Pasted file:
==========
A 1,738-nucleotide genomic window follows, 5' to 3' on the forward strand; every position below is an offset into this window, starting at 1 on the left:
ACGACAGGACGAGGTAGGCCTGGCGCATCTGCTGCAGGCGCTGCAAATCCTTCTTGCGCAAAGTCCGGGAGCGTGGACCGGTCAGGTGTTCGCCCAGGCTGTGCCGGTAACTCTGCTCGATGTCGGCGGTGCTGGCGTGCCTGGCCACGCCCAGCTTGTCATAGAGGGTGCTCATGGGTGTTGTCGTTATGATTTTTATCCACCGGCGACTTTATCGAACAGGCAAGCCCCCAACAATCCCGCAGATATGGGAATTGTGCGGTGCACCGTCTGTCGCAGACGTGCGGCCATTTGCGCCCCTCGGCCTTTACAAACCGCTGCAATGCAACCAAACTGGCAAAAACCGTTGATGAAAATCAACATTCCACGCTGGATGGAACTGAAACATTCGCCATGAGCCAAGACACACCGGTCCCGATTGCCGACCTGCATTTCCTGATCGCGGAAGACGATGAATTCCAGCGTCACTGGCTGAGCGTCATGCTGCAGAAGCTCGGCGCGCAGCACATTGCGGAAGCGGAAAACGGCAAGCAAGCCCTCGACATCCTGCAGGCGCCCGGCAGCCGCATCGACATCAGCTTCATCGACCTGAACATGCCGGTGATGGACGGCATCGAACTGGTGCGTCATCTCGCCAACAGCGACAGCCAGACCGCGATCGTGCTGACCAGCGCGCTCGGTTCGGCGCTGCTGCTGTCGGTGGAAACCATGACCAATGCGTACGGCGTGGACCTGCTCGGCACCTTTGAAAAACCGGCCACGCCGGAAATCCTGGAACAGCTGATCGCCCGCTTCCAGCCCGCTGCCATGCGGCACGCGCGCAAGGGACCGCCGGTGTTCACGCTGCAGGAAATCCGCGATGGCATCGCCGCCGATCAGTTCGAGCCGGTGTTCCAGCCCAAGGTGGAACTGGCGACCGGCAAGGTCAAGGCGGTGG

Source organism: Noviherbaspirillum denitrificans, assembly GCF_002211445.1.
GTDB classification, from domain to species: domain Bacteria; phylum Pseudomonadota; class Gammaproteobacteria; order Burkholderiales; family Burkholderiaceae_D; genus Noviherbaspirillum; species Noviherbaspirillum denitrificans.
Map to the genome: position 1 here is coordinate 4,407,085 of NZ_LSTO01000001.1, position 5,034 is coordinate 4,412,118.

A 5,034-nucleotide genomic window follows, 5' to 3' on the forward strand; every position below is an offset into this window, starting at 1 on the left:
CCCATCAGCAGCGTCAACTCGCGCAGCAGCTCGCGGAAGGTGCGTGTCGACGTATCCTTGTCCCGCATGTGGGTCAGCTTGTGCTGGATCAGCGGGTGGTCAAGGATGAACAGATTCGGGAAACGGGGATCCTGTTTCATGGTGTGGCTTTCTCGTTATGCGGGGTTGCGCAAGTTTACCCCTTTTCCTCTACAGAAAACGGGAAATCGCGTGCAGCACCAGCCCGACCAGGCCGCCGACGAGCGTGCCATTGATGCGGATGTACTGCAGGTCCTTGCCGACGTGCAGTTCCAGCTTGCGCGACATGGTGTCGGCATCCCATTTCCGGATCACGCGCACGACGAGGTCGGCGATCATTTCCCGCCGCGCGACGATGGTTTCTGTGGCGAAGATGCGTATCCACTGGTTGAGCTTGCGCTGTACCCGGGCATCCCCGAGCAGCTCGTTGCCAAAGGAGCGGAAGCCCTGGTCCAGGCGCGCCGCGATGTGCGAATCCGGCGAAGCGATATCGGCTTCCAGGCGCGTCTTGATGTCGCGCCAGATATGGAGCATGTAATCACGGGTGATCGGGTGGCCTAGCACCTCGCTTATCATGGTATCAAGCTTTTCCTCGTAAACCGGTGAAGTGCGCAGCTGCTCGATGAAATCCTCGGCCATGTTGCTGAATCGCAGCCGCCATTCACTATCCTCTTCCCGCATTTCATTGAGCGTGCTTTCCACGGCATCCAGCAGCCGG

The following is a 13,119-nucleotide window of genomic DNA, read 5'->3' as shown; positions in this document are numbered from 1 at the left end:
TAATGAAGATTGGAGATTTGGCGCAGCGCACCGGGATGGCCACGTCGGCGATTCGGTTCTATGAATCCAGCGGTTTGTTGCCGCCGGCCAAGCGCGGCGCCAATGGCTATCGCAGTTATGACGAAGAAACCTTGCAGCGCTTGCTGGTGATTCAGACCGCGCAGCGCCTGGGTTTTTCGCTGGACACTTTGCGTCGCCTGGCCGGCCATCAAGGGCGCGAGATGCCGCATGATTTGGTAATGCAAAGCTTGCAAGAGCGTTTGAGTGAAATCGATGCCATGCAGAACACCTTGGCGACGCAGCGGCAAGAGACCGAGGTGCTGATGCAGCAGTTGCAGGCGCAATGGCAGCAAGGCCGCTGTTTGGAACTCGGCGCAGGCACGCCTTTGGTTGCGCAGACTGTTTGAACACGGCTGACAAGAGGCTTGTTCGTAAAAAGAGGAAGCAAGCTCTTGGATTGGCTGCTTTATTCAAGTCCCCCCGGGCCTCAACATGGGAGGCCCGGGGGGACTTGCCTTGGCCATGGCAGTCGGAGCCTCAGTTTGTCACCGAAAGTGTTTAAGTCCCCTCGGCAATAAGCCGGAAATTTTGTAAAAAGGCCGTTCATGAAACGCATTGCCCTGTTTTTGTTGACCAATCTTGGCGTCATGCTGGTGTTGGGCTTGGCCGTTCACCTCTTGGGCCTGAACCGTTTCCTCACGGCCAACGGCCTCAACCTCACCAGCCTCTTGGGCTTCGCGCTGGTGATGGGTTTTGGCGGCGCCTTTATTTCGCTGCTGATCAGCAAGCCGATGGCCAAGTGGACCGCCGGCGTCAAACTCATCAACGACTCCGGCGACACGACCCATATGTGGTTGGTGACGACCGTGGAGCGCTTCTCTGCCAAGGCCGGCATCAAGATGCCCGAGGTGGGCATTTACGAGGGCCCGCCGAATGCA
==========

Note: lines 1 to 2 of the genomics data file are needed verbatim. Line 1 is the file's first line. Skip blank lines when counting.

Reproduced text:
A 1,738-nucleotide genomic window follows, 5' to 3' on the forward strand; every position below is an offset into this window, starting at 1 on the left:
ACGACAGGACGAGGTAGGCCTGGCGCATCTGCTGCAGGCGCTGCAAATCCTTCTTGCGCAAAGTCCGGGAGCGTGGACCGGTCAGGTGTTCGCCCAGGCTGTGCCGGTAACTCTGCTCGATGTCGGCGGTGCTGGCGTGCCTGGCCACGCCCAGCTTGTCATAGAGGGTGCTCATGGGTGTTGTCGTTATGATTTTTATCCACCGGCGACTTTATCGAACAGGCAAGCCCCCAACAATCCCGCAGATATGGGAATTGTGCGGTGCACCGTCTGTCGCAGACGTGCGGCCATTTGCGCCCCTCGGCCTTTACAAACCGCTGCAATGCAACCAAACTGGCAAAAACCGTTGATGAAAATCAACATTCCACGCTGGATGGAACTGAAACATTCGCCATGAGCCAAGACACACCGGTCCCGATTGCCGACCTGCATTTCCTGATCGCGGAAGACGATGAATTCCAGCGTCACTGGCTGAGCGTCATGCTGCAGAAGCTCGGCGCGCAGCACATTGCGGAAGCGGAAAACGGCAAGCAAGCCCTCGACATCCTGCAGGCGCCCGGCAGCCGCATCGACATCAGCTTCATCGACCTGAACATGCCGGTGATGGACGGCATCGAACTGGTGCGTCATCTCGCCAACAGCGACAGCCAGACCGCGATCGTGCTGACCAGCGCGCTCGGTTCGGCGCTGCTGCTGTCGGTGGAAACCATGACCAATGCGTACGGCGTGGACCTGCTCGGCACCTTTGAAAAACCGGCCACGCCGGAAATCCTGGAACAGCTGATCGCCCGCTTCCAGCCCGCTGCCATGCGGCACGCGCGCAAGGGACCGCCGGTGTTCACGCTGCAGGAAATCCGCGATGGCATCGCCGCCGATCAGTTCGAGCCGGTGTTCCAGCCCAAGGTGGAACTGGCGACCGGCAAGGTCAAGGCGGTGG